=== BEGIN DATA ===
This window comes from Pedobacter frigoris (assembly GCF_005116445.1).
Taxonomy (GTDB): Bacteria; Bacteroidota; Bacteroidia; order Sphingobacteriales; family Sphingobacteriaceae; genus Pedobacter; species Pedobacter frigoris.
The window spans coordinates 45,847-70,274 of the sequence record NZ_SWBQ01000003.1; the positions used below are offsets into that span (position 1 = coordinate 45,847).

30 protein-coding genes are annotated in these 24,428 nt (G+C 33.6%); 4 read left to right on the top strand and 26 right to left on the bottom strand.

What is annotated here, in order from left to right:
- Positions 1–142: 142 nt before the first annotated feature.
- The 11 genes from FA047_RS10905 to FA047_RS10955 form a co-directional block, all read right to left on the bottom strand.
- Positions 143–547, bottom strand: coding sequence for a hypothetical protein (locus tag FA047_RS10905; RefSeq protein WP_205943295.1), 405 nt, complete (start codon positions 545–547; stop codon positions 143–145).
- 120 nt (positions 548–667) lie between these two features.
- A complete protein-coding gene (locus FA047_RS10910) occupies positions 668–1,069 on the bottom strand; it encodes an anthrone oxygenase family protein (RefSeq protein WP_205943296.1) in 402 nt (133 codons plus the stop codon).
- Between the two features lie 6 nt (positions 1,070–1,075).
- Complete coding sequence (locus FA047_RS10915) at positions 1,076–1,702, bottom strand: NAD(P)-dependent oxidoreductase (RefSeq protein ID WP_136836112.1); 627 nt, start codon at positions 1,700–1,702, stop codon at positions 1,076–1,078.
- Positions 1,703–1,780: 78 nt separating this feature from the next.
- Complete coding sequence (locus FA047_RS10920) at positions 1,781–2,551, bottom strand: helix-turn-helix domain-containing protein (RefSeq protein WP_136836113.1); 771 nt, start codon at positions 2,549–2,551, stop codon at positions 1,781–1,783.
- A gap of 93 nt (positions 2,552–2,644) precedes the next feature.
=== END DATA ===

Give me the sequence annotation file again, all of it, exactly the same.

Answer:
This window comes from Pedobacter frigoris (assembly GCF_005116445.1).
Taxonomy (GTDB): Bacteria; Bacteroidota; Bacteroidia; order Sphingobacteriales; family Sphingobacteriaceae; genus Pedobacter; species Pedobacter frigoris.
The window spans coordinates 45,847-70,274 of the sequence record NZ_SWBQ01000003.1; the positions used below are offsets into that span (position 1 = coordinate 45,847).

30 protein-coding genes are annotated in these 24,428 nt (G+C 33.6%); 4 read left to right on the top strand and 26 right to left on the bottom strand.

What is annotated here, in order from left to right:
- Positions 1–142: 142 nt before the first annotated feature.
- The 11 genes from FA047_RS10905 to FA047_RS10955 form a co-directional block, all read right to left on the bottom strand.
- Positions 143–547, bottom strand: coding sequence for a hypothetical protein (locus tag FA047_RS10905; RefSeq protein WP_205943295.1), 405 nt, complete (start codon positions 545–547; stop codon positions 143–145).
- 120 nt (positions 548–667) lie between these two features.
- A complete protein-coding gene (locus FA047_RS10910) occupies positions 668–1,069 on the bottom strand; it encodes an anthrone oxygenase family protein (RefSeq protein WP_205943296.1) in 402 nt (133 codons plus the stop codon).
- Between the two features lie 6 nt (positions 1,070–1,075).
- Complete coding sequence (locus FA047_RS10915) at positions 1,076–1,702, bottom strand: NAD(P)-dependent oxidoreductase (RefSeq protein ID WP_136836112.1); 627 nt, start codon at positions 1,700–1,702, stop codon at positions 1,076–1,078.
- Positions 1,703–1,780: 78 nt separating this feature from the next.
- Complete coding sequence (locus FA047_RS10920) at positions 1,781–2,551, bottom strand: helix-turn-helix domain-containing protein (RefSeq protein WP_136836113.1); 771 nt, start codon at positions 2,549–2,551, stop codon at positions 1,781–1,783.
- A gap of 93 nt (positions 2,552–2,644) precedes the next feature.